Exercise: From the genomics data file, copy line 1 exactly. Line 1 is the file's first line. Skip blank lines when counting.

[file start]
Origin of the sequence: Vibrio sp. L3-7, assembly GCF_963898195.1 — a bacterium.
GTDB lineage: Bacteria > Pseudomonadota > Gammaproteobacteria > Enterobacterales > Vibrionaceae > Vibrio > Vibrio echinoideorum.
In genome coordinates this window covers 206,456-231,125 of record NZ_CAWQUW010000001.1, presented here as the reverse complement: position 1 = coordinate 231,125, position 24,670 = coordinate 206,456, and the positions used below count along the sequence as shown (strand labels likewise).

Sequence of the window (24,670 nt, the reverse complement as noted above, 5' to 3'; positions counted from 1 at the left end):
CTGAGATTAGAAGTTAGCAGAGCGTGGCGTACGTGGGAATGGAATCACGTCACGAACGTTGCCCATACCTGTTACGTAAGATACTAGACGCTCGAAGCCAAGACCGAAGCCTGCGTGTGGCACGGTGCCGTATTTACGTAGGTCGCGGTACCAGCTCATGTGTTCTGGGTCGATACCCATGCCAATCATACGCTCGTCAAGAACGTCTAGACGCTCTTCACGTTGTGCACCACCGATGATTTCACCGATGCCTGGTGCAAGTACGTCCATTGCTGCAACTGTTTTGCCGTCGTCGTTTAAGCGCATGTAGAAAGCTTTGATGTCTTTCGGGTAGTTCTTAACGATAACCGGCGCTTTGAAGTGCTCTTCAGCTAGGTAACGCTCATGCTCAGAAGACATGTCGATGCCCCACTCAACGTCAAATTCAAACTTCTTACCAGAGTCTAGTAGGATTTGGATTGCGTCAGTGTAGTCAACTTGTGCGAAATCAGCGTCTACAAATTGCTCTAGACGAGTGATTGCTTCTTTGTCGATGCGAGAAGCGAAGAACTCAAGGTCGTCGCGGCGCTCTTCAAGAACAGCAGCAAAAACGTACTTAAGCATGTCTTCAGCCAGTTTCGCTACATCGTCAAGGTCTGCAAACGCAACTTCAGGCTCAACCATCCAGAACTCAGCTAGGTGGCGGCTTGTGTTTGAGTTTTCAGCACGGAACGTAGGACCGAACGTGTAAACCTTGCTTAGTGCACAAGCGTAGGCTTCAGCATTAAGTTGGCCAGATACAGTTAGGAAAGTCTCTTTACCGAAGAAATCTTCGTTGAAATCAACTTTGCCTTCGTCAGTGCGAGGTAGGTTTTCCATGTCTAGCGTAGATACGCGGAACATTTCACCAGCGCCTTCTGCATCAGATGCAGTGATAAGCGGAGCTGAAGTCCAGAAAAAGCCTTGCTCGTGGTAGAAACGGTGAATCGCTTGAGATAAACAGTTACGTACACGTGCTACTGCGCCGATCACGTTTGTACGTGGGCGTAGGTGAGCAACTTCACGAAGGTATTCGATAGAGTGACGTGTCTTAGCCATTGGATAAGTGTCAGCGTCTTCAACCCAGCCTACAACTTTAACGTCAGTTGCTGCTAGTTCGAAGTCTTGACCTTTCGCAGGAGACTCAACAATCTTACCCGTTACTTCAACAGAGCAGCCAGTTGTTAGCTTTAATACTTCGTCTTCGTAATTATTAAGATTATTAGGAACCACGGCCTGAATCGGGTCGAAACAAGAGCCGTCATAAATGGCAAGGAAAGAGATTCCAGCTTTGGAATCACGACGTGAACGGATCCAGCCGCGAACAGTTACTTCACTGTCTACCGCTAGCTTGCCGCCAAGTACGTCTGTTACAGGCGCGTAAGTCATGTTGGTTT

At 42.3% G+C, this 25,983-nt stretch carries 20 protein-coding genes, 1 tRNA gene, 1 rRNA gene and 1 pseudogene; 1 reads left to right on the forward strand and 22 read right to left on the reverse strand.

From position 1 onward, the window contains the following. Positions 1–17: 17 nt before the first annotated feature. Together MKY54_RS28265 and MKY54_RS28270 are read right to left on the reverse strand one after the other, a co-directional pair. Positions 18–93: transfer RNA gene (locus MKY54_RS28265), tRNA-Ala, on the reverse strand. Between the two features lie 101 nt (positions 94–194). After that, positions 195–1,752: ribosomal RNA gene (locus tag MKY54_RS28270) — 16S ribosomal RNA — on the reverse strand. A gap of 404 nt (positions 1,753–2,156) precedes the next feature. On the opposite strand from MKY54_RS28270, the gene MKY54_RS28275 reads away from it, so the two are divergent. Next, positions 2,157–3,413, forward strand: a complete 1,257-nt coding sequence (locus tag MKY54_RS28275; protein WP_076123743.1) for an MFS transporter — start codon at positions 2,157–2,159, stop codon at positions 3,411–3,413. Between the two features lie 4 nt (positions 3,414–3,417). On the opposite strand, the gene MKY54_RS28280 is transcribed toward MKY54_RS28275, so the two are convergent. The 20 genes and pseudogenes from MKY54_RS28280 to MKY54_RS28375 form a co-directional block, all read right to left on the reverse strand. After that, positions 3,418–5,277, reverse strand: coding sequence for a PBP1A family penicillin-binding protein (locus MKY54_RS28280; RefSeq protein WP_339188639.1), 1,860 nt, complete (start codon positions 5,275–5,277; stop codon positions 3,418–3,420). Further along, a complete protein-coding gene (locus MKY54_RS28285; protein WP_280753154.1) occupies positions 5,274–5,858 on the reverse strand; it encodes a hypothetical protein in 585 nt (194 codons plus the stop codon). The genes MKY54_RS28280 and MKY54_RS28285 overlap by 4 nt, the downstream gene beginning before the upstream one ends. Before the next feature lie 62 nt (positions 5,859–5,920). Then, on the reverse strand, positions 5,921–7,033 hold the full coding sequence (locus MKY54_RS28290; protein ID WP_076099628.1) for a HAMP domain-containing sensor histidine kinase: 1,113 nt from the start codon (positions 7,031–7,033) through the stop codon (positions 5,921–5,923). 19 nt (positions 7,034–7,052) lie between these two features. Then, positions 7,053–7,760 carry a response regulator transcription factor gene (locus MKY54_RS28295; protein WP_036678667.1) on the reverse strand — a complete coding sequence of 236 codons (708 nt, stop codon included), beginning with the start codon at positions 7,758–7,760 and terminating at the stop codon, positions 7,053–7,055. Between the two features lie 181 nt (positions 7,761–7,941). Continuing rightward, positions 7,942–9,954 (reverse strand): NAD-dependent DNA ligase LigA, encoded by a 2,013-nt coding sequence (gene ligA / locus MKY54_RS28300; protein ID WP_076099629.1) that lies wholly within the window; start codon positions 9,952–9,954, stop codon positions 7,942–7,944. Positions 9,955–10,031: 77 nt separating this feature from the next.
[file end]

Origin of the sequence: Vibrio sp. L3-7, assembly GCF_963898195.1 — a bacterium.